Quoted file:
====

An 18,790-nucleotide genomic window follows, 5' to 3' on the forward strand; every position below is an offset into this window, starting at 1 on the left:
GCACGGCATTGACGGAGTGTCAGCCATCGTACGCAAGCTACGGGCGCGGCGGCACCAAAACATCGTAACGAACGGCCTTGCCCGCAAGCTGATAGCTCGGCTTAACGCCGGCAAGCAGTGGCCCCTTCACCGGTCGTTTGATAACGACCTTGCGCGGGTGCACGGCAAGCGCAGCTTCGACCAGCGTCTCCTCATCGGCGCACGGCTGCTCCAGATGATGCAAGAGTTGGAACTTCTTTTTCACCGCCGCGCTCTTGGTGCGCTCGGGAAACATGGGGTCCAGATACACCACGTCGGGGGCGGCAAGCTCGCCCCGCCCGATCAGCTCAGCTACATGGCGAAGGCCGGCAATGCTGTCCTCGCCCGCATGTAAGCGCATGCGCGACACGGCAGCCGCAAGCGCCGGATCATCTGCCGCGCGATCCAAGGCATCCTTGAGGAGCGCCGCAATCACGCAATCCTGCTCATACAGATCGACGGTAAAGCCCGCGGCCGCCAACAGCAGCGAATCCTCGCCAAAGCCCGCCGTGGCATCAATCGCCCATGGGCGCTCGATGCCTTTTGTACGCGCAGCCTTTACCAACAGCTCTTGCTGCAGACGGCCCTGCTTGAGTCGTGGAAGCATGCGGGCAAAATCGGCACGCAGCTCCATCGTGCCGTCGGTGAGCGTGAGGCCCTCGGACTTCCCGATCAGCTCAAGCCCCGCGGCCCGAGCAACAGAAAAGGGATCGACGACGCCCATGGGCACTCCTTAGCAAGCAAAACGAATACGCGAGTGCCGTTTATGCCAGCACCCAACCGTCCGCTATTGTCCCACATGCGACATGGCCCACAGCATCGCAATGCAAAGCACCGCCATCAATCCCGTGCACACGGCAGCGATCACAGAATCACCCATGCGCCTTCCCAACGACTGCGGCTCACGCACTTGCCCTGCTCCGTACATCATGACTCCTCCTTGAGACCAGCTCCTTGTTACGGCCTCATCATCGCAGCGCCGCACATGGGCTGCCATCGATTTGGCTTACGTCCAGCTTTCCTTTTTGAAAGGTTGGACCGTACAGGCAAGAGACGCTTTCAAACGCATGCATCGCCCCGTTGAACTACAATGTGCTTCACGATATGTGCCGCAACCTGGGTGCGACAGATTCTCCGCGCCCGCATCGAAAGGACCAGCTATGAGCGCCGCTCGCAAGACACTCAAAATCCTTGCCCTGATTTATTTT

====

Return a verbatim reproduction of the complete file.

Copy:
An 18,790-nucleotide genomic window follows, 5' to 3' on the forward strand; every position below is an offset into this window, starting at 1 on the left:
GCACGGCATTGACGGAGTGTCAGCCATCGTACGCAAGCTACGGGCGCGGCGGCACCAAAACATCGTAACGAACGGCCTTGCCCGCAAGCTGATAGCTCGGCTTAACGCCGGCAAGCAGTGGCCCCTTCACCGGTCGTTTGATAACGACCTTGCGCGGGTGCACGGCAAGCGCAGCTTCGACCAGCGTCTCCTCATCGGCGCACGGCTGCTCCAGATGATGCAAGAGTTGGAACTTCTTTTTCACCGCCGCGCTCTTGGTGCGCTCGGGAAACATGGGGTCCAGATACACCACGTCGGGGGCGGCAAGCTCGCCCCGCCCGATCAGCTCAGCTACATGGCGAAGGCCGGCAATGCTGTCCTCGCCCGCATGTAAGCGCATGCGCGACACGGCAGCCGCAAGCGCCGGATCATCTGCCGCGCGATCCAAGGCATCCTTGAGGAGCGCCGCAATCACGCAATCCTGCTCATACAGATCGACGGTAAAGCCCGCGGCCGCCAACAGCAGCGAATCCTCGCCAAAGCCCGCCGTGGCATCAATCGCCCATGGGCGCTCGATGCCTTTTGTACGCGCAGCCTTTACCAACAGCTCTTGCTGCAGACGGCCCTGCTTGAGTCGTGGAAGCATGCGGGCAAAATCGGCACGCAGCTCCATCGTGCCGTCGGTGAGCGTGAGGCCCTCGGACTTCCCGATCAGCTCAAGCCCCGCGGCCCGAGCAACAGAAAAGGGATCGACGACGCCCATGGGCACTCCTTAGCAAGCAAAACGAATACGCGAGTGCCGTTTATGCCAGCACCCAACCGTCCGCTATTGTCCCACATGCGACATGGCCCACAGCATCGCAATGCAAAGCACCGCCATCAATCCCGTGCACACGGCAGCGATCACAGAATCACCCATGCGCCTTCCCAACGACTGCGGCTCACGCACTTGCCCTGCTCCGTACATCATGACTCCTCCTTGAGACCAGCTCCTTGTTACGGCCTCATCATCGCAGCGCCGCACATGGGCTGCCATCGATTTGGCTTACGTCCAGCTTTCCTTTTTGAAAGGTTGGACCGTACAGGCAAGAGACGCTTTCAAACGCATGCATCGCCCCGTTGAACTACAATGTGCTTCACGATATGTGCCGCAACCTGGGTGCGACAGATTCTCCGCGCCCGCATCGAAAGGACCAGCTATGAGCGCCGCTCGCAAGACACTCAAAATCCTTGCCCTGATTTATTTT